13 July 2013

Going back to DVDs on Netflix

Our family has had a Netflix account since at least 2005. It may have been longer than that; I just remember that the Netflix concept of mailing DVDs was so new that my coworker to explain it to me and I had trouble explaining it to other people. Anyway, we have used Netflix for quite a long time and been happy with it. When split their plans into streaming-only and DVD options, we dropped our DVD option. We are always looking for ways to save money, and that was $10/month that could go toward our kids' school lunches. It's been a couple years without DVDs and I am finally ready to have that option back.

One of the main complaints when the subject of Netflix comes up is that their Watch Instantly catalog is light on new releases. For quite a while, I was in denial about this. I'm old enough to remember the time before movie rentals existed, so I don't have a problem waiting to see The Heat or whatever is in theaters right now. Also, the lack of mainstream Hollywood movies gave me and the kids a chance to discover the foreign movies and indie flicks that make up the bulk of the catalog. That is how we found Bollywood films and Korean dramas. I still maintain that there are a lot of interesting movies and TV shows to be found on the streaming side of Netflix if people are willing to take a chance on something they have never heard of.

As much as we've enjoyed the streaming service, I finally have to admit that it is no longer enough. The movie studios have gotten even stingier with the deals they are willing to sign with Netflix. Now it is not a matter of waiting a few months after the theatrical release or even a few months after the DVD release of a film. There are films that are never going to be streamed on Netflix. Even though I've heard about this on various tech podcasts, the reality of it didn't hit home with me until Pitch Perfect came out on DVD. I've been checking the streaming catalog periodically since December, and it still isn't streaming. I was even tempted to go down the street to one of the few video rental stores left in our area and rent it because my girls really wanted to see it. That's when I knew it was time to add the DVD option back into my Netflix plan.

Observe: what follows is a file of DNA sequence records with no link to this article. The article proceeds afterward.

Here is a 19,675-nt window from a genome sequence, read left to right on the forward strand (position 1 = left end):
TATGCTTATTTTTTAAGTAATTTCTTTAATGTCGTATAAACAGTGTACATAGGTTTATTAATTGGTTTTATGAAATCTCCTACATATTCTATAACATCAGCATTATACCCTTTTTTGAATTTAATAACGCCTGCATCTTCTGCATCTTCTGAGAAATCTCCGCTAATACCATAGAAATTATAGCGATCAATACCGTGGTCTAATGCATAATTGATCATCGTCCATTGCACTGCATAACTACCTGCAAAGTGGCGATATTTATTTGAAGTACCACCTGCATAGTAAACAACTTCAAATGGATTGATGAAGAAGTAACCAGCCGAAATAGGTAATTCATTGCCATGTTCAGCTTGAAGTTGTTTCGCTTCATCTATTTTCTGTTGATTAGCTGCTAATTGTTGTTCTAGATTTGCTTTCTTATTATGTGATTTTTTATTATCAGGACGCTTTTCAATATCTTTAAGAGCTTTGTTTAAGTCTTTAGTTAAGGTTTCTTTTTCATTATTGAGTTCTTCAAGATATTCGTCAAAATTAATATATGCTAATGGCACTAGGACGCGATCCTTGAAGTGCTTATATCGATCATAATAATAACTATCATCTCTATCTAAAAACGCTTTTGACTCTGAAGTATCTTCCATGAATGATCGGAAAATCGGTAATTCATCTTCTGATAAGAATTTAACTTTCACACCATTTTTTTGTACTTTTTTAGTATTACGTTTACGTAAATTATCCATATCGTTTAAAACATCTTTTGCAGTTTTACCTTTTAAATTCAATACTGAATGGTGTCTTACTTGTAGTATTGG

Although adding the DVDs back to my plan will raise my bill and feels like a technological step backwards, I still think it is a good choice for us. Back in the heyday of the Netflix DVD plan, I read about people who would get a movie and have it for months because they never had time to sit down and watch it. That is not our family. We don't go out much so there is a lot of media consumption going on here. When we had the two-at-a-time DVD plan, we could easily go through eight DVDs a month. Our plan cost $18 back then, and there was no way we could take all of us to even one movie in the theater for that price. We could possibly rent from the store down the street for that much, if we didn't rack up late fees for returns (which happened quite often). I know there are other online streaming rental options like Amazon, but with as many movies as we watch I think that a flat-rate unlimited price is a better value for us.

I had fun adding movies to my queue yesterday. Strangely, I'm seeing more movies that I can stream now that both catalogs are open to me. That hasn't changed my mind about getting DVDs, though. I'm looking forward to seeing those red envelopes in my mailbox again!


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